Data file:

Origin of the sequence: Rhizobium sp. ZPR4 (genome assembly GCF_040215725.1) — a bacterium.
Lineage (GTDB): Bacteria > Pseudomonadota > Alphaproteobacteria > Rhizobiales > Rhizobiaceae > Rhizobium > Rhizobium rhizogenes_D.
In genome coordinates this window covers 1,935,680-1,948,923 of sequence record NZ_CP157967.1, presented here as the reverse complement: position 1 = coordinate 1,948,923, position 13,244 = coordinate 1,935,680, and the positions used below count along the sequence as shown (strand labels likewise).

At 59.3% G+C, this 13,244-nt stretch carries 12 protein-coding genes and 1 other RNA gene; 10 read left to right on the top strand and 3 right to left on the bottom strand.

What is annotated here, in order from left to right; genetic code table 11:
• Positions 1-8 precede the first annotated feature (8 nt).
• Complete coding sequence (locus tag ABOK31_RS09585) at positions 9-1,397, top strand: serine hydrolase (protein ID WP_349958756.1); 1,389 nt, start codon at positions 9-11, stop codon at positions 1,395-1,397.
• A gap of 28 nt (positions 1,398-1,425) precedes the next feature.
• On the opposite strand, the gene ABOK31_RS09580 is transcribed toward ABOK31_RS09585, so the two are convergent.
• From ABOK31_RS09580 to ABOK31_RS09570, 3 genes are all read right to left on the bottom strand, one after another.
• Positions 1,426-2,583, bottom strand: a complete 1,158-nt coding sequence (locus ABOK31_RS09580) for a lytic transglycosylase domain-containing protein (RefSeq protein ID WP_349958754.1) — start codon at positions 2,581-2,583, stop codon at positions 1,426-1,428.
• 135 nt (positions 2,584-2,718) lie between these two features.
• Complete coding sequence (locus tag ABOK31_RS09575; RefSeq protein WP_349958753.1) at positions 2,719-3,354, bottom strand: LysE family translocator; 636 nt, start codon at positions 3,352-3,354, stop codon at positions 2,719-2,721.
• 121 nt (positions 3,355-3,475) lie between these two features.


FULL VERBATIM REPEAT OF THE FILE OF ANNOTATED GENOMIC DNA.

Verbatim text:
Origin of the sequence: Rhizobium sp. ZPR4 (genome assembly GCF_040215725.1) — a bacterium.
Lineage (GTDB): Bacteria > Pseudomonadota > Alphaproteobacteria > Rhizobiales > Rhizobiaceae > Rhizobium > Rhizobium rhizogenes_D.
In genome coordinates this window covers 1,935,680-1,948,923 of sequence record NZ_CP157967.1, presented here as the reverse complement: position 1 = coordinate 1,948,923, position 13,244 = coordinate 1,935,680, and the positions used below count along the sequence as shown (strand labels likewise).

At 59.3% G+C, this 13,244-nt stretch carries 12 protein-coding genes and 1 other RNA gene; 10 read left to right on the top strand and 3 right to left on the bottom strand.

What is annotated here, in order from left to right; genetic code table 11:
• Positions 1-8 precede the first annotated feature (8 nt).
• Complete coding sequence (locus tag ABOK31_RS09585) at positions 9-1,397, top strand: serine hydrolase (protein ID WP_349958756.1); 1,389 nt, start codon at positions 9-11, stop codon at positions 1,395-1,397.
• A gap of 28 nt (positions 1,398-1,425) precedes the next feature.
• On the opposite strand, the gene ABOK31_RS09580 is transcribed toward ABOK31_RS09585, so the two are convergent.
• From ABOK31_RS09580 to ABOK31_RS09570, 3 genes are all read right to left on the bottom strand, one after another.
• Positions 1,426-2,583, bottom strand: a complete 1,158-nt coding sequence (locus ABOK31_RS09580) for a lytic transglycosylase domain-containing protein (RefSeq protein ID WP_349958754.1) — start codon at positions 2,581-2,583, stop codon at positions 1,426-1,428.
• 135 nt (positions 2,584-2,718) lie between these two features.
• Complete coding sequence (locus tag ABOK31_RS09575; RefSeq protein WP_349958753.1) at positions 2,719-3,354, bottom strand: LysE family translocator; 636 nt, start codon at positions 3,352-3,354, stop codon at positions 2,719-2,721.
• 121 nt (positions 3,355-3,475) lie between these two features.